The bestselling, crowdfunded novelist changing the face of Caribbean literature

Anderson Tepper interviews Trinidadian author Monique Roffey and discusses her latest novel, The Mermaid of Black Conch. Read the full article at the Los Angeles Times.

Monique Roffey is one of the Caribbean’s most versatile authors, whose novels, including “Archipelago” and “The White Woman on the Green Bicycle,” range dramatically in style and subject. But the Trinidad-born author, 57, surprised even herself with her latest, “The Mermaid of Black Conch.” It came to her in a rush, she says, inspired by the legend of Aycayia, or “Sweet Voice” — an Indigenous Caribbean woman cast off her island centuries ago and condemned to exile as a mermaid.

In Roffey’s version, Aycayia is captured by American tourists in 1976 before being rescued by a Black Conch fisherman named David Baptiste. With David’s help, she gradually learns to walk and talk, to become human again — shedding her scales and tail — and even to fall in love. But there will still be “haters,” and her curse follows her on land too.

“The Mermaid of Black Conch” was a grass-roots publishing phenomenon: Published by a tiny, independent press on a shoestring budget just as the pandemic hit, it went on to win the U.K.’s 2020 Costa Book of the Year prize. Yet it’s no fluke; it joins an impressive wave of recent books by Trinidadian women writers, including Ingrid Persaud’s “Love After Love” and Ayanna Lloyd Banwo’s “When We Were Birds,” which are helping redefine a literature once dominated by noisy men.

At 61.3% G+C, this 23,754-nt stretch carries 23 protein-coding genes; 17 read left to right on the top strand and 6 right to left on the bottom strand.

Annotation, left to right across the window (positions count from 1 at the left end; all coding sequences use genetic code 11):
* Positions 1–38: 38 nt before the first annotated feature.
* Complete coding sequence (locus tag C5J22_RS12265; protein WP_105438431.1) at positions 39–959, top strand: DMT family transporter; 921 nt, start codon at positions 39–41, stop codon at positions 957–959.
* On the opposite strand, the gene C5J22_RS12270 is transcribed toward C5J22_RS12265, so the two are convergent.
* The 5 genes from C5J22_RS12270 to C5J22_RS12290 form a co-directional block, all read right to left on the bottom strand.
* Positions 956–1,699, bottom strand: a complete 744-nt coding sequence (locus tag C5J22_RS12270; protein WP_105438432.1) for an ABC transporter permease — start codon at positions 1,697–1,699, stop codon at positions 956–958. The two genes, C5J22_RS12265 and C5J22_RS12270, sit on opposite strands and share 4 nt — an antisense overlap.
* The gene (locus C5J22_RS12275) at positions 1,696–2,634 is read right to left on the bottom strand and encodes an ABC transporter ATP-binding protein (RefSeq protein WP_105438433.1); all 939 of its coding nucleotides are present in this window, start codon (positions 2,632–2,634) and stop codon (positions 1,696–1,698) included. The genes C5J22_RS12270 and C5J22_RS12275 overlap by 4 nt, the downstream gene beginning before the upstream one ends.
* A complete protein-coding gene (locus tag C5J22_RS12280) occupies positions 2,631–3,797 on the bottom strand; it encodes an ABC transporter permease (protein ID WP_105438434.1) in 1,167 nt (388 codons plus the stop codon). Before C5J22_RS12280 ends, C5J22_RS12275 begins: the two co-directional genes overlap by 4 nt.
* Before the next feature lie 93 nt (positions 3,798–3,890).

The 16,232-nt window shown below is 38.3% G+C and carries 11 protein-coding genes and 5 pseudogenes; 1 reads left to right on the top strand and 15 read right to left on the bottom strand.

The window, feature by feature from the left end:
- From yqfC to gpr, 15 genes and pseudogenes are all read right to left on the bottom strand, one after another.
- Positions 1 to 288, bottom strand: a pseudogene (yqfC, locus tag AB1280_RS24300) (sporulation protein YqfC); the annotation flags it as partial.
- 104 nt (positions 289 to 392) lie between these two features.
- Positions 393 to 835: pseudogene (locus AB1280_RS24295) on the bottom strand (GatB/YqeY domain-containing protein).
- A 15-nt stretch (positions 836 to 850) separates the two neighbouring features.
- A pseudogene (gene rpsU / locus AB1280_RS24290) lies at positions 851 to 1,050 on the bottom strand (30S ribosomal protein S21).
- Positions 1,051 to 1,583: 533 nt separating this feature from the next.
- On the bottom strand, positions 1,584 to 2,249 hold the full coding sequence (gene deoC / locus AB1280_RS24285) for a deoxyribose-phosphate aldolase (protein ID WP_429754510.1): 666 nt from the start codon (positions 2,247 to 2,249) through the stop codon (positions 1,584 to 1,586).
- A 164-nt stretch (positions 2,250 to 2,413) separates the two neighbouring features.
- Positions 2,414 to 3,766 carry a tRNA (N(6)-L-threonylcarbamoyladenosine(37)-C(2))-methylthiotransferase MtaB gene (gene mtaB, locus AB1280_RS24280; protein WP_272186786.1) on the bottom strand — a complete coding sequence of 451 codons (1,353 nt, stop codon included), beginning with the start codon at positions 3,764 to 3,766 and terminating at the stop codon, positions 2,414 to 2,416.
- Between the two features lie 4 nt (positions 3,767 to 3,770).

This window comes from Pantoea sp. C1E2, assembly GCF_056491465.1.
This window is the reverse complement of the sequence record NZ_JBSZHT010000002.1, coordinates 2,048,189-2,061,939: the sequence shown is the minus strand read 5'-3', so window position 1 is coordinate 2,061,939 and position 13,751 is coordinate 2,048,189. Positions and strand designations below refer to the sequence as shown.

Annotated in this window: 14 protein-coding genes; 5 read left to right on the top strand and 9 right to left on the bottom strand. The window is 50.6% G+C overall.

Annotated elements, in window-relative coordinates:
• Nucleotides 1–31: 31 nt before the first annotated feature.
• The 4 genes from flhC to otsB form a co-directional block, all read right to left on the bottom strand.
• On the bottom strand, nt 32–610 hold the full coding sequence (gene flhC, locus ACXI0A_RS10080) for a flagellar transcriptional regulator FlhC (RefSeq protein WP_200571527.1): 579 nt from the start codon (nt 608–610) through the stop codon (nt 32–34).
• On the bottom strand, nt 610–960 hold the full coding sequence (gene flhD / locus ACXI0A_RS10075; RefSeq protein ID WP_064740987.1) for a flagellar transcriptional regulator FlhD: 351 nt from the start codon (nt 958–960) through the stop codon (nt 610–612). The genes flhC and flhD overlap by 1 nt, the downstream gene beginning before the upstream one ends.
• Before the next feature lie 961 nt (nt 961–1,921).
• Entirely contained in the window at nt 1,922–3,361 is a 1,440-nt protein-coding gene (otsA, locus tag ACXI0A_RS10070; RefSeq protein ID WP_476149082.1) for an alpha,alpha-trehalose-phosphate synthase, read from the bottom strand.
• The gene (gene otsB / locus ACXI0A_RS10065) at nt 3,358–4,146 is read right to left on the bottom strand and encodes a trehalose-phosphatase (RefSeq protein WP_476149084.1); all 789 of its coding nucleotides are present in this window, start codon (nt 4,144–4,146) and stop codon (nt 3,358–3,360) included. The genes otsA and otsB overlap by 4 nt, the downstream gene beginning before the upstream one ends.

Roffey’s novel explores the complexities of Caribbean identity — Black, white, “red-brown” and shades in between — from various perspectives, including David’s journal decades later and Aycayia’s own haunting voice. “They could just hear Aycayia singing,” Roffey writes, “a sound like Africa, like the Andes, like old Creole hymnals, like shamanic icaros from a time when people healed themselves with simple herbal wisdom, when they understood all the kingdoms of the earth.” Over email, Roffey discussed the book’s magical journey, subverting mermaid tropes and the evolution of Caribbean writing.

How is “The Mermaid of Black Conch” different from your other books?

My books usually take lots of time and research before I write a word. With “The Mermaid of Black Conch,” while I did do some experimenting with voice and point of view, the story just fell out quite quickly. I’d been visiting a couple of secluded coastal spots for several years. Both these places — Grande Riviere, in the north of Trinidad, and Charlotteville, Tobago — were very alive for me. There was a mermaid dream, also, during a fishing competition in Charlotteville in 2013. Years after this dream, I began to write what is now “Black Conch.” So this book really emerged from places of my unconscious. It was an easy birth.

Yet its path to success wasn’t so easy. It was published by the legendary Peepal Tree Press as the pandemic hit.

First, I launched a Crowdfunder in September 2019 to pay for a publicity team to help the book get noticed. The Bookseller carried a story, as it’s very rare for a writer to do something like that. However, the first wave of COVID-19 hit the month the book was published. So it sank, initially, without a trace. Later, Caribbean bookstagrammers began to rave. Then it appeared on the Goldsmiths Prize shortlist. The rest is history. Judges who understood the nuances of a postcolonial space liked it. I think this is a lucky book. It’s had its own will and intentions. Having been rejected by every mainstream publisher in the U.K., it was on its own path. [. . .]

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